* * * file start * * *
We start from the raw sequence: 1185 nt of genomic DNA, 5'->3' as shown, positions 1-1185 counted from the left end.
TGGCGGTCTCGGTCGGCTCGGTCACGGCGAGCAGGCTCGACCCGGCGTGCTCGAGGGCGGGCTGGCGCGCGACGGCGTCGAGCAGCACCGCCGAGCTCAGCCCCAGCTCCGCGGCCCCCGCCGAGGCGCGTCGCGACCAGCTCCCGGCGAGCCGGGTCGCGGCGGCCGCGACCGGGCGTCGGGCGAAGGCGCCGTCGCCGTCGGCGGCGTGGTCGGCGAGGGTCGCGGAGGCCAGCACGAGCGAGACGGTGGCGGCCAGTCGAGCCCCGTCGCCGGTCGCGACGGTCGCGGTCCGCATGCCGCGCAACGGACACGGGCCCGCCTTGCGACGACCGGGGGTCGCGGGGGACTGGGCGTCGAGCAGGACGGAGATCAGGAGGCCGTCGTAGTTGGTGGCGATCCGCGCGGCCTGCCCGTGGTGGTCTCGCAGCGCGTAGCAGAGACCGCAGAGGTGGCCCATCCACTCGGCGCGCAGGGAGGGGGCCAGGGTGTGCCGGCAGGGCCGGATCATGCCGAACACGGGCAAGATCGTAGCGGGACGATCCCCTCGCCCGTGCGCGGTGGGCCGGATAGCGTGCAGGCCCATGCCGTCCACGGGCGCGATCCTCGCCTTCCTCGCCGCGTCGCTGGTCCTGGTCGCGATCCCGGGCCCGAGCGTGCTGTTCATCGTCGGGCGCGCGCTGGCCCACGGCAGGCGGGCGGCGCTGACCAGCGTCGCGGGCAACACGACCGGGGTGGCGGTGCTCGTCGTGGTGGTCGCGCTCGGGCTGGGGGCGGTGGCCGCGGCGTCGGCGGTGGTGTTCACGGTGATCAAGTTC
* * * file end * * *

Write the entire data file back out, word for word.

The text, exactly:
We start from the raw sequence: 1185 nt of genomic DNA, 5'->3' as shown, positions 1-1185 counted from the left end.
TGGCGGTCTCGGTCGGCTCGGTCACGGCGAGCAGGCTCGACCCGGCGTGCTCGAGGGCGGGCTGGCGCGCGACGGCGTCGAGCAGCACCGCCGAGCTCAGCCCCAGCTCCGCGGCCCCCGCCGAGGCGCGTCGCGACCAGCTCCCGGCGAGCCGGGTCGCGGCGGCCGCGACCGGGCGTCGGGCGAAGGCGCCGTCGCCGTCGGCGGCGTGGTCGGCGAGGGTCGCGGAGGCCAGCACGAGCGAGACGGTGGCGGCCAGTCGAGCCCCGTCGCCGGTCGCGACGGTCGCGGTCCGCATGCCGCGCAACGGACACGGGCCCGCCTTGCGACGACCGGGGGTCGCGGGGGACTGGGCGTCGAGCAGGACGGAGATCAGGAGGCCGTCGTAGTTGGTGGCGATCCGCGCGGCCTGCCCGTGGTGGTCTCGCAGCGCGTAGCAGAGACCGCAGAGGTGGCCCATCCACTCGGCGCGCAGGGAGGGGGCCAGGGTGTGCCGGCAGGGCCGGATCATGCCGAACACGGGCAAGATCGTAGCGGGACGATCCCCTCGCCCGTGCGCGGTGGGCCGGATAGCGTGCAGGCCCATGCCGTCCACGGGCGCGATCCTCGCCTTCCTCGCCGCGTCGCTGGTCCTGGTCGCGATCCCGGGCCCGAGCGTGCTGTTCATCGTCGGGCGCGCGCTGGCCCACGGCAGGCGGGCGGCGCTGACCAGCGTCGCGGGCAACACGACCGGGGTGGCGGTGCTCGTCGTGGTGGTCGCGCTCGGGCTGGGGGCGGTGGCCGCGGCGTCGGCGGTGGTGTTCACGGTGATCAAGTTC